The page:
January 6

Posted on: January 7, 2013

After we had our morning coffee and toast, I excused myself to retrieve something from the back room.  I handed John a long Styrofoam box.

“I’m correcting an oversight,” I smiled.

He laid the box on the kitchen table and undid the tape, to reveal an AR15, packed in original grease, still wrapped in plastic.  He looked like a kid being handed the keys to the candy store.

“You’ll have to clean it up of course, but considering yesterday, I think we should have the heavier fire power, don’t you?”

While John clean the rifle, I worked at putting a casserole together in an aluminum disposable dish; my last.  I cooked up some macaroni, drained a jar of turkey soup, adding the turkey to the dish, plus a spoonful of dried onion, dried celery and dried green peppers, knowing they would rehydrate while heating.  I poured some of the soup back in to help rehydrate those veggies, a dollop of mayo, stirring it all up and topped it with some of Jacob’s American cheese, and covered it with foil.

John leaned over my shoulder, “looks good, when’s dinner?”

“This one is for Donna.  What to take a quick trip with me?”


Not only was Donna home, but so was Paul, which surprised me.  He was sporting a sling, she was limping; I almost chuckled, though it wasn’t the least bit funny.  They were both in good spirits, but also pissed off; this was a good sign.

“Paul,” John had this calming effect on people, it was that soft accent, “can you shed any light on who shot you?”

“Not at all.  Once I saw Donna there I knew I was good.  Vince was a bonus; you were right about him, Deborah,” Paul directed that last at me; I nodded. “Anyway, my attention was drawn to Beamer and Billy.  I didn’t see anything.  But they definitely pulled a .38 out of me.  Not something we use anymore, only .357’s.  And the shotguns,” he smiled at his wife of many years.

“I’ve got a question that’s been puzzling me, Paul, please don’t be offended.”  He just nodded for me to go on.  “But I’m wondering, considering the scope of the offenses, why didn’t you execute Billy right away?  Obviously, that’s what the town folk expected, or they wouldn’t have confronted you yesterday.  Way out here we’re in a ‘wild west’ situation, and very much on our own.  No one has questioned the Hapson situation, have they?  It was justified.  Wouldn’t it also have been justified to terminate Billy?”

There was a long pause before Paul answered.  “I’ve been thinking about that all night.   Perhaps it would’ve been the thing to do; but I spent 28 years on the force, arresting those who took the law into their own hands.  It’s a hard thing, a very hard thing to be on the other side now.  It crossed my mind when we first arrested Billy, I’ll be honest about that, but I just couldn’t do it,” he shifted in his lazy-boy.  “What if I had just shot him?  And what if the world comes back to normal next week?  I would have that boy’s death hanging on me for the rest of my life.  Yes, he’s crazy, right now, without his meds, but with them he was a ghost in town; quiet and unseen, not bothering anyone.  I went to school with his mother; I’ve watched him grow up,” his voice hitched. “I just couldn’t do it, Deborah.  Can you understand that?”

“Yes, I can, Paul.  But you might want to think more about it, because it’s bound to come up again, and maybe soon.  People are getting hungry, real hungry, and with the deeper snow now, hunting is sporadic at best.  There’s bound to be more violence, more theft, and then what are you going to do? What are we going to do?  Stealing food could become a hanging offense.”  I let that hover in the air.  “We should go so you both can get some rest.  Don will want his officer and cruiser back soon.”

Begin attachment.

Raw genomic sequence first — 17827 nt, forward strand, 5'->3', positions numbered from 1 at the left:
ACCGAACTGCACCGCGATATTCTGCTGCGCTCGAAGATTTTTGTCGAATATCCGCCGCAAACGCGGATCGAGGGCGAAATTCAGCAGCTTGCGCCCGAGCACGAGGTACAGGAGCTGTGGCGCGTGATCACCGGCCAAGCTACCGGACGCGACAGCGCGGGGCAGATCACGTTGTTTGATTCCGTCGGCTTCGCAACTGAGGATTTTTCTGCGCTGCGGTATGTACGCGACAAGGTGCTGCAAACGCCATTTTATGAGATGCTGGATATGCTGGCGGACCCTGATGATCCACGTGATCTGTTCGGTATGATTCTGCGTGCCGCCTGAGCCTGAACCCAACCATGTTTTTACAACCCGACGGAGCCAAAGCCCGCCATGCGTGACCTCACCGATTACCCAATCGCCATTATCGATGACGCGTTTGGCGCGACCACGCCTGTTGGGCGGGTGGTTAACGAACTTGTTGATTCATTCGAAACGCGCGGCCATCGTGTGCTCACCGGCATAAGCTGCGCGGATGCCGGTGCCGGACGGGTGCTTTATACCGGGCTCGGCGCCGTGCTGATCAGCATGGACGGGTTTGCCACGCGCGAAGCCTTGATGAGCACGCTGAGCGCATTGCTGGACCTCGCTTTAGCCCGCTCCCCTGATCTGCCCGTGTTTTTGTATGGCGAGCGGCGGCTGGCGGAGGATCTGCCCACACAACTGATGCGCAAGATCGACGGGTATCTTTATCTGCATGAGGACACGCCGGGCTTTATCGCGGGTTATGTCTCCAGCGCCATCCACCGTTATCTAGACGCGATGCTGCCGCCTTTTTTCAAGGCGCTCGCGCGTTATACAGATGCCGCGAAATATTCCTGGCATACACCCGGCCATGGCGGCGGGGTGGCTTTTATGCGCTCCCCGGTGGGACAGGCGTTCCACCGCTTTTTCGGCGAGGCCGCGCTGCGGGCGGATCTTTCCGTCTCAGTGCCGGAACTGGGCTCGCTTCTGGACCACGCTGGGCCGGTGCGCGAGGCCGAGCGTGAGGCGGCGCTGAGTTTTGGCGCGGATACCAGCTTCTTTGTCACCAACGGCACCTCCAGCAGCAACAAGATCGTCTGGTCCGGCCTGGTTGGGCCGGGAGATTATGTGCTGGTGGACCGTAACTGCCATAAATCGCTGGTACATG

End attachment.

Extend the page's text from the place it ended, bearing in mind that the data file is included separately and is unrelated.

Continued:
I left the casserole on the table, leaving them to figure out how to heat it; and John and I went home.  Home: yes that is what it feels like now, not just a place to live.  Home.

5 thoughts on “January 6

  1. Deborah, a slight critique? IMHO, even though this is not a mystery fiction, you could make it more interesting by using a person more central to the story with some hints as to who that person might be. In this case there is very little suggesting that Billy might be the arsonist, and his motivation is simply not there…
    However, the fact that he is a person on meds, well, that DOES give credence to his behavior.
    Just saying, as someone who reads constantly, and thinks that you could make this Journal into a book that would generate interest in several audiences.
    You write wonderfully. Would love to see you write more!

  2. I agree with Lori above.. reading one page updates per day IS painfully slow… but only because I find it so interesting!!! And yes, it IS fiction, fiction that makes me think, and imagine, and say to myself ‘what if…’ which is what really good stories are supposed to do, yes? :o)

  3. Deborah, in regards to your above comment 🙂 you make me smile. I find it amazing how many people take works of fiction and pull them apart, saying ‘you can’t do that’ and the like. IT”S FICTION, FOLKS!!!!

    Anyway, keep it up! Other than it being painfully slow (reading a book one. page. at. a. time. is torturous for me (especially when I like the story!) It’s fantastic!! “Deborah” in the book reminds me a lot of myself…

  4. Good question about vigilante justice. At what point does a group of people in peril have to take matters into their own hands?
    But this is different than shooting someone who is in the act of attacking you or your family: this is the execution of someone who is unstable.
    Hard questions, Deborah.

  5. A Note from the Author:
    Please remember that this is a work of FICTION.
    I can have anything I want
    Give away whatever I want
    Feel whatever I want

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